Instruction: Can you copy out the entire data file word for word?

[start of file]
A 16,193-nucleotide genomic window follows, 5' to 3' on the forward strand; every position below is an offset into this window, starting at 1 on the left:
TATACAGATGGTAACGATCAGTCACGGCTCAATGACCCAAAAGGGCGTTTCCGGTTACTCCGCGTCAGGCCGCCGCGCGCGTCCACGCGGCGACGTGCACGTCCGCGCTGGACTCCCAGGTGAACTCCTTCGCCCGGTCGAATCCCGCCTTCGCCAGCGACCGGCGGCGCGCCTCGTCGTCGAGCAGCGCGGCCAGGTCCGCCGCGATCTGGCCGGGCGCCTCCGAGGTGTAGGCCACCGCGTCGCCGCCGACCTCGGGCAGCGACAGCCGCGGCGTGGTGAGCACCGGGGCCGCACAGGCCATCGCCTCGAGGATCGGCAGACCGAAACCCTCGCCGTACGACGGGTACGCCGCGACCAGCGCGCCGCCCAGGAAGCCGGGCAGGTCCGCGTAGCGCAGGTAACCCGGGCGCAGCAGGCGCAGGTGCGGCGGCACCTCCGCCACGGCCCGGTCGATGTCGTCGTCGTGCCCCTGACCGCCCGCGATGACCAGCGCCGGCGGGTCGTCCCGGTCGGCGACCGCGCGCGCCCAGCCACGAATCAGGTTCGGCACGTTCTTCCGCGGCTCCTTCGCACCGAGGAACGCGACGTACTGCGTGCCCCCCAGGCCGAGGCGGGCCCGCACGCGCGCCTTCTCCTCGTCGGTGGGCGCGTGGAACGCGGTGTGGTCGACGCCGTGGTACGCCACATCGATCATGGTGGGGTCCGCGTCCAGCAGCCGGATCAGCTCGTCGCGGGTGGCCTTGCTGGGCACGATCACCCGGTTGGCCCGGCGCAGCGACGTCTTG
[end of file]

A 16,193-nucleotide genomic window follows, 5' to 3' on the forward strand; every position below is an offset into this window, starting at 1 on the left:
TATACAGATGGTAACGATCAGTCACGGCTCAATGACCCAAAAGGGCGTTTCCGGTTACTCCGCGTCAGGCCGCCGCGCGCGTCCACGCGGCGACGTGCACGTCCGCGCTGGACTCCCAGGTGAACTCCTTCGCCCGGTCGAATCCCGCCTTCGCCAGCGACCGGCGGCGCGCCTCGTCGTCGAGCAGCGCGGCCAGGTCCGCCGCGATCTGGCCGGGCGCCTCCGAGGTGTAGGCCACCGCGTCGCCGCCGACCTCGGGCAGCGACAGCCGCGGCGTGGTGAGCACCGGGGCCGCACAGGCCATCGCCTCGAGGATCGGCAGACCGAAACCCTCGCCGTACGACGGGTACGCCGCGACCAGCGCGCCGCCCAGGAAGCCGGGCAGGTCCGCGTAGCGCAGGTAACCCGGGCGCAGCAGGCGCAGGTGCGGCGGCACCTCCGCCACGGCCCGGTCGATGTCGTCGTCGTGCCCCTGACCGCCCGCGATGACCAGCGCCGGCGGGTCGTCCCGGTCGGCGACCGCGCGCGCCCAGCCACGAATCAGGTTCGGCACGTTCTTCCGCGGCTCCTTCGCACCGAGGAACGCGACGTACTGCGTGCCCCCCAGGCCGAGGCGGGCCCGCACGCGCGCCTTCTCCTCGTCGGTGGGCGCGTGGAACGCGGTGTGGTCGACGCCGTGGTACGCCACATCGATCATGGTGGGGTCCGCGTCCAGCAGCCGGATCAGCTCGTCGCGGGTGGCCTTGCTGGGCACGATCACCCGGTTGGCCCGGCGCAGCGACGTCTTG